A pipeline carries water from the Mullardoch dam in Glen Cannich into Loch Beinn a’Bheadhoin not far from my return to the continuous northern channel. It gave a strong plume of flowing water with a confused and boily eddy line, and I practised a few moves into and out of the current. The cronje, not really a boat designed for fast-moving water, behaved very well in the transitions. After a few minutes of entertainment, I continued west, and soon entered the wide-open spaces of the upper loch. The change in mood as I turned the corner was abrupt.
The wind remained light as I continued westward up the middle of the loch. In the distance I spied two canoes coming towards me – the father and son from the van I had seen at the carpark. Meeting in the middle, we shared our pleasure at the conditions, the elder taking pains to explain to his son just how lucky he was to be here and now. They were making a leisurely return after spending a night at the top of the loch.
We parted ways, I now looking forward to lunch nearer the top of the loch. I paddled on under blue skies, with just a light breeze coming down the loch – idyllic conditions that made the four-kilometre traverse fly by. The cronje is a fast boat and was in its element here. The steady twist and dip of paddling became almost mesmeric, and it was a surprise to discover myself near the top of the loch.
I started looking for a place to land but decided against the sunnier north bank as the road runs close to the shore. But about 1500 metres short of the loch’s end, I happened on a natural dock for the boat, with a sunlit shingle beach on which to rest.
An unnamed stream trickled into the loch here, while opposite the peak of Toll Creagach peered between the nearer tops of Am Meallan and Beinn a’Bheadhoin itself.
Looking west craggy Sgurr na Lapaich and the rounded bulk of Carn a’Choire Bhuide framed distant glimpses of the Kintail mountains beyond Loch Affric in the upper glen.
I sat for a while just soaking it all in before enjoying a waterside meal made somehow more satisfying by the place I was in. Views along the shore soon had me reaching for the camera again though.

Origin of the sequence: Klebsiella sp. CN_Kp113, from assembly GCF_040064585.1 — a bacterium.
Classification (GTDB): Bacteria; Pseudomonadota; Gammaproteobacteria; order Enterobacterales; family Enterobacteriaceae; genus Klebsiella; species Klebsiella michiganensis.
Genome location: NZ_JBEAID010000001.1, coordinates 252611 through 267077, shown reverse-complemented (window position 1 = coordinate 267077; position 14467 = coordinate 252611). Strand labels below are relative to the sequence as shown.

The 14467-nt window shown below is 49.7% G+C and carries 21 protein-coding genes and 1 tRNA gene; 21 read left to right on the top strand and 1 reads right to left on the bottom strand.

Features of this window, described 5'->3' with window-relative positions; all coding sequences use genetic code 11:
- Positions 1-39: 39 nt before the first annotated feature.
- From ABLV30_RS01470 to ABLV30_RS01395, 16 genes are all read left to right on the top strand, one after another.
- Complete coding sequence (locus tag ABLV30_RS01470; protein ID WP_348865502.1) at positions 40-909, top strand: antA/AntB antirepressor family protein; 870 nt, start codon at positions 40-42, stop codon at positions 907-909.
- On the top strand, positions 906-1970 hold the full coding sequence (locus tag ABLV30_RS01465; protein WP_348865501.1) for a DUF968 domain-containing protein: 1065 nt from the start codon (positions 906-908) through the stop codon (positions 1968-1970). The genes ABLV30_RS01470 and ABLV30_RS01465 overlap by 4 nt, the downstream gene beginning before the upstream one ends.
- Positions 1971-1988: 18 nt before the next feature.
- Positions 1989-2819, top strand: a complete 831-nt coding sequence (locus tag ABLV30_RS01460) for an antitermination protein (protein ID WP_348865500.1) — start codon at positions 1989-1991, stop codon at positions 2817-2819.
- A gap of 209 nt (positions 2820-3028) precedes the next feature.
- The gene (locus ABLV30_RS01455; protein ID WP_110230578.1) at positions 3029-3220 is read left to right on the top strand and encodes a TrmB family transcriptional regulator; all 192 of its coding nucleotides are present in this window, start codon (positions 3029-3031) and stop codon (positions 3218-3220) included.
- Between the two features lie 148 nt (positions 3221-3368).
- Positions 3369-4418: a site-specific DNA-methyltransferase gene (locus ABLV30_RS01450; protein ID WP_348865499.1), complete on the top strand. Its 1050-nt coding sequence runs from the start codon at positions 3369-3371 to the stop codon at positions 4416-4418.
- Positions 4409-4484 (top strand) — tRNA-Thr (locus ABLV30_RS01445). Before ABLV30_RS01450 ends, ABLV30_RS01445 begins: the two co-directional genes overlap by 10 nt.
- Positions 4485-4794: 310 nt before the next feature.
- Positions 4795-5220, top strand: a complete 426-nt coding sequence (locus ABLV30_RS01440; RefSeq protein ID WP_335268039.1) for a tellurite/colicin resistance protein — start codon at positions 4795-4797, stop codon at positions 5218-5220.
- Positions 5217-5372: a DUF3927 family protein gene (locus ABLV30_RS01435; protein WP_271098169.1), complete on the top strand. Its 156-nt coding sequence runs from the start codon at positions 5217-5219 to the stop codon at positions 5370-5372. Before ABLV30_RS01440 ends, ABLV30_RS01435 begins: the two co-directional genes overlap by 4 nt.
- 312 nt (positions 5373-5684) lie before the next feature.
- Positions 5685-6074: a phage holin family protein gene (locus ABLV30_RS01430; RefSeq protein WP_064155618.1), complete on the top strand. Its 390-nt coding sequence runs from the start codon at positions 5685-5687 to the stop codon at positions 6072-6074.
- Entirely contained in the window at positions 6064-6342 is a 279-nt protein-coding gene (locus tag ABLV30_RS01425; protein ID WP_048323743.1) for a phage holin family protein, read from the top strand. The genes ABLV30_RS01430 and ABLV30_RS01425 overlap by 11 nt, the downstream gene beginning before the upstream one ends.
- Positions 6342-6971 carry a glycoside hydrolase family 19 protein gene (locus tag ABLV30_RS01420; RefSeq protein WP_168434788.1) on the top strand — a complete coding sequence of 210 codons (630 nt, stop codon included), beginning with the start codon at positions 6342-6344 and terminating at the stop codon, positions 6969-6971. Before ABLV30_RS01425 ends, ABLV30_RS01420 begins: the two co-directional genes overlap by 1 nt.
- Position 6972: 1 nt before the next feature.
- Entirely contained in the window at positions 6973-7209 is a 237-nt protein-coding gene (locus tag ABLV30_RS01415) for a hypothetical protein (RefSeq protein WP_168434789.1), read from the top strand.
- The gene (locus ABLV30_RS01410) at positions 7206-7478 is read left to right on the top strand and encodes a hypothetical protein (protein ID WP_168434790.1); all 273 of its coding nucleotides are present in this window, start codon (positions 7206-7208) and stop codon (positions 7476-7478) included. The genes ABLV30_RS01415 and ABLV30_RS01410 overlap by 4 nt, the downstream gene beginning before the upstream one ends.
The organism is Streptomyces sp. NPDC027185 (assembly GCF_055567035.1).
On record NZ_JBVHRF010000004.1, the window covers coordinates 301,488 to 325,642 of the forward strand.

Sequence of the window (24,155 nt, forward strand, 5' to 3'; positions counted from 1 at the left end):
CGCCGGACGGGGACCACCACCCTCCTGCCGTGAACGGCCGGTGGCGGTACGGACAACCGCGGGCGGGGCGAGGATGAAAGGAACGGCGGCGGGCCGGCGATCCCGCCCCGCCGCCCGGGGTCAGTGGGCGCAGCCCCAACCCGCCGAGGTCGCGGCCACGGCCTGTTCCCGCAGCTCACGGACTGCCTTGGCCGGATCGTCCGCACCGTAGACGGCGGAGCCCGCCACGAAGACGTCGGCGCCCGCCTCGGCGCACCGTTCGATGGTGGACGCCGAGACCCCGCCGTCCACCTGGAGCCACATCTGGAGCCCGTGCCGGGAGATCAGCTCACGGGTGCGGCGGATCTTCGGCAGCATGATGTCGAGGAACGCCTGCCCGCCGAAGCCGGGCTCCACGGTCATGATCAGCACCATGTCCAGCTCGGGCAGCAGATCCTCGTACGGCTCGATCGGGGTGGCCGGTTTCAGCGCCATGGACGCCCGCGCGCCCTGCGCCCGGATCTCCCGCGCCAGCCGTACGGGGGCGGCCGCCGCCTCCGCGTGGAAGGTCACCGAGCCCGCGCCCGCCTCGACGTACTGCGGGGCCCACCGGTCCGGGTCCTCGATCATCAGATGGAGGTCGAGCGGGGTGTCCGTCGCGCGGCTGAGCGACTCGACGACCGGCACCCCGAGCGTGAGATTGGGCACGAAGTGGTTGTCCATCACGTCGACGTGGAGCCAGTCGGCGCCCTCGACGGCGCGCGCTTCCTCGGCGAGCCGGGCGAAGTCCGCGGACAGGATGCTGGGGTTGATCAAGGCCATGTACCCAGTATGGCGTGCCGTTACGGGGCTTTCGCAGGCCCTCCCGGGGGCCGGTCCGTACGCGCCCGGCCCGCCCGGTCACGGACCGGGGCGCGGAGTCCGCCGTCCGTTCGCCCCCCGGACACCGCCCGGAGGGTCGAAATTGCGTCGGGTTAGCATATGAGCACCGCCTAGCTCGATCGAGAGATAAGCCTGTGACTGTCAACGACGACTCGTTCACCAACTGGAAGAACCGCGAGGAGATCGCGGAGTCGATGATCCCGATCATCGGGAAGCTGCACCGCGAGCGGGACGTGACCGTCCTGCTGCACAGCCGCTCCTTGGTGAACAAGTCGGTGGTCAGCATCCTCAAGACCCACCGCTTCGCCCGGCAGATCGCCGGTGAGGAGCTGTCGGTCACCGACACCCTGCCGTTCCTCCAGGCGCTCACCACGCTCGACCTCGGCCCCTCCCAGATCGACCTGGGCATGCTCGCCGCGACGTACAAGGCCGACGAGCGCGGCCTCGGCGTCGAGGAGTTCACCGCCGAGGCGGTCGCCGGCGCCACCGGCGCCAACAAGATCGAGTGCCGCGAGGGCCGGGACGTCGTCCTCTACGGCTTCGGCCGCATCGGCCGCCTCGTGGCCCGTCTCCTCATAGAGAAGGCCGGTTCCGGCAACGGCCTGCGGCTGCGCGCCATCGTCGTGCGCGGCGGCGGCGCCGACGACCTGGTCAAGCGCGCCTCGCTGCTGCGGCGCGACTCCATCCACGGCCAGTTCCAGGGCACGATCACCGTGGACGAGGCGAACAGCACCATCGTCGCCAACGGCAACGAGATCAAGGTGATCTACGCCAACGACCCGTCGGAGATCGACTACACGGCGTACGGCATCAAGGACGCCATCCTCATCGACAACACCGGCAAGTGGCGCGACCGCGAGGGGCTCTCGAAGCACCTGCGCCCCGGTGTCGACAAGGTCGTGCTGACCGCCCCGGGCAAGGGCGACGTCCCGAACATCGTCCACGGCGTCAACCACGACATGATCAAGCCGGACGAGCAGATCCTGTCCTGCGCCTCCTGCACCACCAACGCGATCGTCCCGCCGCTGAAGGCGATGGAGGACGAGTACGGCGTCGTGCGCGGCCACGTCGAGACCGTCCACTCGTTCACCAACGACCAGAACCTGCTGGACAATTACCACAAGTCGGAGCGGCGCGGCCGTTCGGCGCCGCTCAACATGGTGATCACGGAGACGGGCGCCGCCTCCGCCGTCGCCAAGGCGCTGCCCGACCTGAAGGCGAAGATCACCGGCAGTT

Sitting by the water on a calm day can become very absorbing, and I found my attention drawn to the patterns of reflection on the surface. Gentle ripples lent an abstract form to the colours of trees, hillside and sky.
After a while I found myself impatient to be back on the water, so set off on the return leg eastward. Conditions remained pretty much perfect for a relaxed paddle, and as I headed further east, the water became flat calm. I let the boat drift for few minutes while I enjoyed the sensation of floating between clouds.
This quiet mood was shattered shortly after though by an insistent base beat, joined by a turbine whine as a chinook dropped over the ridge and flew low enough over the loch that I could see the crews’ faces.
Tranquillity restored after this fly-by, I once again got drawn into the play of colour over the loch. The resulting abstract image may not be to everyone’s taste, but I enjoyed playing with the visual possibilities.
Before long I was once more in the narrows, this time following the northern arm. I had exchanged mountains for wooded ridges, but the feeling of wildness stayed with me.
Towards the eastern end of the narrows, reflections once more caught my eye. The bright angled light of the morning had gone now, but the gentle overcast brought a richness to the colours surrounding me.
There was still an hour or so to go before sunset as I crossed the final section of the loch, beyond the narrows, but it felt that the day was drawing to a close. High cloud had spread through the afternoon presaging a wetter, windier day to come. But right now, all was still as I took a last look west.
The last few paddle strokes sent me drifting in to land on the beach at my starting point.
Coming back to Loch Beinn a’Bheadhoin had been a joy. I know I will be back again…